Monday, August 02, 2004

Improving Democracy

A majority of voters currently do not agree with the Bush Administration’s handling of the situation in Iraq. The Bush Administration's failure to provide a straight answer on why we went to war has disenfranchised many voters. If the election were based on only this issue, the democrats would win in a landslide; however, the issue is clouded. Instead of focusing on foreign policy, and whether or not the War on Iraq was just, we also need to consider: the budget and economy, jobs, health care, education, national security, crime, civil rights, social security, abortion, and a myriad of other issues. From this giant myriad of issues, we're supposed to decide which of two sides more closely matches our beliefs, and cast one single vote every four years. At that point you better hope that you didn't leave a hanging chad, and you better hope that you didn't cast your vote on a Diebold machine, and you better hope you didn't commit a misdemeanor before voting in the State of Florida.

I'd like to refer back to my previous blog, entitled Capitolism, Exploitation, and Over-Consumption. In that blog, I raised several key areas where our current sociopolitical structure is failing us. These areas include:

  • Shrinking Middle Class

  • Increasing Control by Corporations

  • Environmental Exploitation/Over-Production

  • Failure to Provide Quality of Life for all

In order to address these issues, it is obvious that we are going to need to make some changes. We need to develop a system that results in greater accountability for corporate and government actions. The current system of political campaign contributions needs to come to an end. For a perfect example of the corruption that can occur, here is a quote from my previous blog:

"One multinational company, Halliburton, is going to profit more from the Iraqi war than any other. This company, formerly headed by vice president Dick Cheney, was awarded hundreds of millions of dollars in no-bid contracts by the United States government. In 1999-2000, Halliburton gave $709,320 in political contributions, of which 95% went to the Republicans. At the same time, Halliburton’s Subsidiary, Kellogg Brown and Root (KBR), is under now under scrutiny for illegally operating in Iran, and wasting tremendous amounts of money. Corporate America is in bed with the United States government, and for these reasons, the government cannot be relied upon to hold these companies accountable."

Short Term Goals

Democracy as it is currently implemented in the United States is somewhat anachronistic. During the original elections, when word-of-mouth was the primary means of communication, it was an amazing feat to gather votes from every citizen once every four years. The times have changed, and the advent of the internet has provided the possibility to give every citizen of the United States a chance to have their voice heard.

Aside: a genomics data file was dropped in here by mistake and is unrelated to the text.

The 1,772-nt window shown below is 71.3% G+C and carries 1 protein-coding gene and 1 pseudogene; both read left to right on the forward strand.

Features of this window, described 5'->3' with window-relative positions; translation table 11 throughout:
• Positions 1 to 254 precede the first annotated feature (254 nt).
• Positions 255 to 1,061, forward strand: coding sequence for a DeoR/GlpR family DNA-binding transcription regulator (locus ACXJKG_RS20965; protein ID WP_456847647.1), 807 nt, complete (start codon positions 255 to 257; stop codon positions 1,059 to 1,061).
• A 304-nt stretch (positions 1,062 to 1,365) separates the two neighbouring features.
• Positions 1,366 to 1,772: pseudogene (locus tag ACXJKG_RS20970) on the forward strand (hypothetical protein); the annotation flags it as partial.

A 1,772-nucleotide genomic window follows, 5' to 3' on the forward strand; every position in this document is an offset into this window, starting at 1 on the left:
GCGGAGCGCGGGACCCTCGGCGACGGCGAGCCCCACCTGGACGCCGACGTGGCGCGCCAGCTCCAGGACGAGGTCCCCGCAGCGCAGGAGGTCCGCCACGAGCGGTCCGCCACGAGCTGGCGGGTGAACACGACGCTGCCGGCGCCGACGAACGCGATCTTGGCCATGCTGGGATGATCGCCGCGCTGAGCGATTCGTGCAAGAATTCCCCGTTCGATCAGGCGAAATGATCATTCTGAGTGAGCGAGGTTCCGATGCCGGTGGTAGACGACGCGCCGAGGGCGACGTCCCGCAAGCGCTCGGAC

I believe we should create a website which allows citizens of the United States to inform themselves, and to speak out and vote on each bill as it passes through the house or senate. For the rest of this blog, I will refer to this website as the "Internet Voting Initiative". First, I will discuss the features this website should provide. Secondly, I will attempt to address some of the technical aspects, security and other concerns of the Internet Voting Initiative.


There are three key features I envision:
  1. A research section, which contains detailed information about key issues, along with detailed proceedings of the house in senate

  2. A public forum which provides an area for blogs and discussion of bills and key issues

  3. A voting area, which allows each citizen of the country the ability to cast a vote on each bill as it is processed.
Research - There is a vast amount of research available on the internet. For instance, Thomas provides detailed information on house and senate proceedings, and the ability to search for bills based on a wide variety of criteria. Other websites, like Project Vote Smart and FirstGov.Gov also aim to educate the American Public. I am simply recommending that we provide these services in a single, easy-to-use website, designed by a publicly-appointed committee.

Public Forum - I believe this to be the key feature of opening up the democratic process, which is to provide a public forum for discussion of each bill and issue facing our country. As you are reading this article from my blog, I am sure you are aware of the impact blogging has already had on our democratic process. Howard Dean was able to generate plenty of political momentum through blogging. They even invited and granted media credentials to some of the nation's top bloggers at this years National Democratic Convention in Boston.

First off, I think the website should provide "Blog This" button on every page of information contained in the website. At the end of the website content on each page, a list of the blogs created for that page should be listed. The August 2004 issue of wired had an article entitled "Why Oprah Will Never Talk to You. Ever". The general thesis of the article as that as the volume of blogs produced continues to grow, the single-to-noise ratio becomes so low, that only a small percentage of all blogs ever get read. According to the article, the most popular blog is Slashdot, which ranks fifth among all news sites, when ranked by number of inbound links.

I would consider Slashdot to be more of a message board than blogging site, but that brings me to my next point. If the Internet Voting Initiative is to provide blogging links throughout the website, there needs to be someway to increase the single-to-noise ratio of comments provided, so that the general public can swiftly weed through the junk and read the posts which are most likely to properly address the issues at hand. For this purpose, I recommend using the tried-and-true method of the "Slashdot Democratic Moderation Scheme".